The Crime Prevention Website


Communal entrance doors to blocks of flats

The timber, aluminium or steel entrance door to your block of flats may be quite robust in appearance and is likely to be operated using either magnetic locks or electromechanical locks or a combination of both.  Entry will probably be made using a proximity reader and fob and exit will be made by pressing a switch or button located to the side of the door in the entrance hall.  The glazed panels in the door (and these are necessary to enable activity in the entrance hall to be seen from the street) are likely to be either toughened or laminated glass or possibly polycarbonate.  (See  Glazing for domestic security  

Most of these doors will provide a reasonable level of security when they are working, but as research has shown, the more people who use the door the more it tends to break down.  So the main security problem for all doors to blocks of flats is the maintenance of them.  As with all communal doors it is essential that they are repaired as soon as possible and if you are waiting days for a repair to be made then you and your neighbours need to make a fuss!

If the entrance door is going to be replaced I recommend that it is replaced with a door that is certificated to one of the security standards shown in Enhanced security doorsets    For blocks of flats, the best standard to aim for is the LPCB's LPS 1175 Issue 6 SR2  or Exova Warrington's STS 202 BR2, but at the time of writing there are very few manufacturers are producing them.

For large blocks of flats we have an added problem of ‘anonymity’.   This simply means that a block is so large that the residents only know perhaps half a dozen of the other residents.  The consequence of this is that when residents come through the secure entrance door many of them will allow a person to follow them in.  This is called ‘tailgating’.  Non residents and people up to no good will deliberately wait for someone to enter or leave the block to get in that way.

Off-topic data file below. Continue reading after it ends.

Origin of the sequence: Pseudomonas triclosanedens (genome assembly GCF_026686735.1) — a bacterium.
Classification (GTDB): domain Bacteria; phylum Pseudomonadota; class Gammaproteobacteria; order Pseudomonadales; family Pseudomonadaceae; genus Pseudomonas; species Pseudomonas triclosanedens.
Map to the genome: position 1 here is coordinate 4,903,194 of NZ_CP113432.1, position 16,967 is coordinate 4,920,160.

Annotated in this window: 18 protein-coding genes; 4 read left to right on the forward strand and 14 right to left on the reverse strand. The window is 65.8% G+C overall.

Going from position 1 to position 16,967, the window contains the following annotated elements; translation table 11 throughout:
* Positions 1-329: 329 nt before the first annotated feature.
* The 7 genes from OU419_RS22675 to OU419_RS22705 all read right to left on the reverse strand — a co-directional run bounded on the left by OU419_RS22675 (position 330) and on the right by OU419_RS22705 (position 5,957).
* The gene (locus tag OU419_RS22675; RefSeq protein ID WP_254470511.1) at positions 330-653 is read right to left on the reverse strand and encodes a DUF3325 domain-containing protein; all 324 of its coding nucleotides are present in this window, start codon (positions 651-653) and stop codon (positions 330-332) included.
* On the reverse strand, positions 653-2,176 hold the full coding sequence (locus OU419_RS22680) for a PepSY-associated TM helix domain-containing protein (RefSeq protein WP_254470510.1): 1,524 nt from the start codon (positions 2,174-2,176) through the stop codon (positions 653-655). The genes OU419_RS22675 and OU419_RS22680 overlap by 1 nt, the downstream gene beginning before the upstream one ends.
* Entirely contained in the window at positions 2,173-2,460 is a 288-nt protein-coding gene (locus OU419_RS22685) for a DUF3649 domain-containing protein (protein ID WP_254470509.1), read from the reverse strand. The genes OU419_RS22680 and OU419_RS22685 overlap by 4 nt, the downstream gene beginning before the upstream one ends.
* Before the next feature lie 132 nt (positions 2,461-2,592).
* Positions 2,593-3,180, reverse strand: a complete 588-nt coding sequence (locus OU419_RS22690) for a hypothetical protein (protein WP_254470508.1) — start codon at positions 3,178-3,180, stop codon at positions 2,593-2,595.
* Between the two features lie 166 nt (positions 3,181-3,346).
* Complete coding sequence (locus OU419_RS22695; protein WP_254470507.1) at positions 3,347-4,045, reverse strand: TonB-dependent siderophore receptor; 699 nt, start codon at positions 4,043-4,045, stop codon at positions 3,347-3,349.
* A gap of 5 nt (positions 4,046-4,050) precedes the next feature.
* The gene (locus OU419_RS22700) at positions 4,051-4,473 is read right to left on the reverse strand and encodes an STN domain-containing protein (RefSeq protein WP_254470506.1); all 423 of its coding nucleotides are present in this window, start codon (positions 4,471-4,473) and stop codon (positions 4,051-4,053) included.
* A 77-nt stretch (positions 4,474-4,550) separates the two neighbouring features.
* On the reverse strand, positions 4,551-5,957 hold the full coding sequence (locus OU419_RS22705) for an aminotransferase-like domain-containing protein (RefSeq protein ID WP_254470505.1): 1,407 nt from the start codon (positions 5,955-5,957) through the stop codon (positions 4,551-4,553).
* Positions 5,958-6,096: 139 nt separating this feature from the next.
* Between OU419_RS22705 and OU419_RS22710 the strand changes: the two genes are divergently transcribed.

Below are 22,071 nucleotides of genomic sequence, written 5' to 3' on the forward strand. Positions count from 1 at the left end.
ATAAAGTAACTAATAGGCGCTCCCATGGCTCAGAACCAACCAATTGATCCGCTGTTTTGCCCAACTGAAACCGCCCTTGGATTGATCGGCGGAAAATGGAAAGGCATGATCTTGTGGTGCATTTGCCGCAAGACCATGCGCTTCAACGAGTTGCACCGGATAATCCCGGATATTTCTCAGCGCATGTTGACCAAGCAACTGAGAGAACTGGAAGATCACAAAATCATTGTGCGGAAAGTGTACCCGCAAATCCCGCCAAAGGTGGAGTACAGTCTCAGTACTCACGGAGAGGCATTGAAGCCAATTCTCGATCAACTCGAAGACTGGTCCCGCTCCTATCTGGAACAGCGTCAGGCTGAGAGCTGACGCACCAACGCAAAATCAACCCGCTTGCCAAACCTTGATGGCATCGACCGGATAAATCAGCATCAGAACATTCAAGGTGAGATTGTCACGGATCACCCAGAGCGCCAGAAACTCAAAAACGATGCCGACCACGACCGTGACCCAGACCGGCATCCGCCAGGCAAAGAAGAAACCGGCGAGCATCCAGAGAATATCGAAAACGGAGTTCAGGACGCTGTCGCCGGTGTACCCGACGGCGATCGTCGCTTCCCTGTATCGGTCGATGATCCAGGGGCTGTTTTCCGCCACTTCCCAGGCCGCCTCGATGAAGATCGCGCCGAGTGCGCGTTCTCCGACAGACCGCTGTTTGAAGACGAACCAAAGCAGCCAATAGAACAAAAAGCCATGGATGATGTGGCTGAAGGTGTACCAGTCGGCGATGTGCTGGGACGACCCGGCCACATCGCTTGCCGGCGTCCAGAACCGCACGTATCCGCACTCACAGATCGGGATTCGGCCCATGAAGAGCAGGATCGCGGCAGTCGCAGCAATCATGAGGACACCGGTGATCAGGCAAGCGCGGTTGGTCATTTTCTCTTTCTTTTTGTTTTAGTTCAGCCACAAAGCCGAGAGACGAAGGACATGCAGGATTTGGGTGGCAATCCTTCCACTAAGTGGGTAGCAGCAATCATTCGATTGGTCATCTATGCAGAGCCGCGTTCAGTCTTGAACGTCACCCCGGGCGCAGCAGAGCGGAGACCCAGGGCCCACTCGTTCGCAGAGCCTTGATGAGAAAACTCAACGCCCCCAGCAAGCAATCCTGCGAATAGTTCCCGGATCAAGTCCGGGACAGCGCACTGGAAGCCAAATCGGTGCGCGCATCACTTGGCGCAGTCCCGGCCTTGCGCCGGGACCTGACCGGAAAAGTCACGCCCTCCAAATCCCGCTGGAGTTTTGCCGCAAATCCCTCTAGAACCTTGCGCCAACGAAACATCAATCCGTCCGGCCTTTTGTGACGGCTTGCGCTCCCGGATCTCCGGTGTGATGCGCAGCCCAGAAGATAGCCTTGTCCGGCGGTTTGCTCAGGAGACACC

Another weakness is the fact that one or two residents will allow non residents in when someone calls their flat number from the call panel.  Although this is less likely if there is a visual link to the door some will still do it and put their neighbours at risk. 

Then there is the problem associated with deliveries of all types of goods and services to the block.  If the design is right and there is a concierge and secure mailboxes in the foyer then this problem is not so bad.  But if these facilities don’t exist then there is often a requirement for a trades release button.  If they operate between 6am and 10am then it’s not such a problem for security, because most villains tend to be tucked up in bed, but if it operates after that period (and I’ve known some to operate up until 1pm!) then there almost seems to be little point having access control in the first place.

The final problem (and one which is all too common) is where a resident or non-resident person working in the block jambs the door open.  In my time in the police I have seen cardboard glued to the face of the magnets of magnetically locking entrance doors and bricks placed into the jam on the hinge side of an electromechanically locked door.  Workers do it because they need to go to their vehicles to fetch materials and tools and find it difficult to regain access and tenants do it for any number of reasons, which will include laziness and forgetfulness. Sometimes the person doing it is the visitor of a tenant and in some cases the people doing it are simply trespassers using the block for nefarious purposes. 

This is a flagrant disregard for the security of all the tenants and must be discouraged by the landlord/management agency. At the very least a sign should be displayed inside the foyer telling people not to do it.  Regular misuse of the entrance door should be reported to the landlord/managing agent for further action.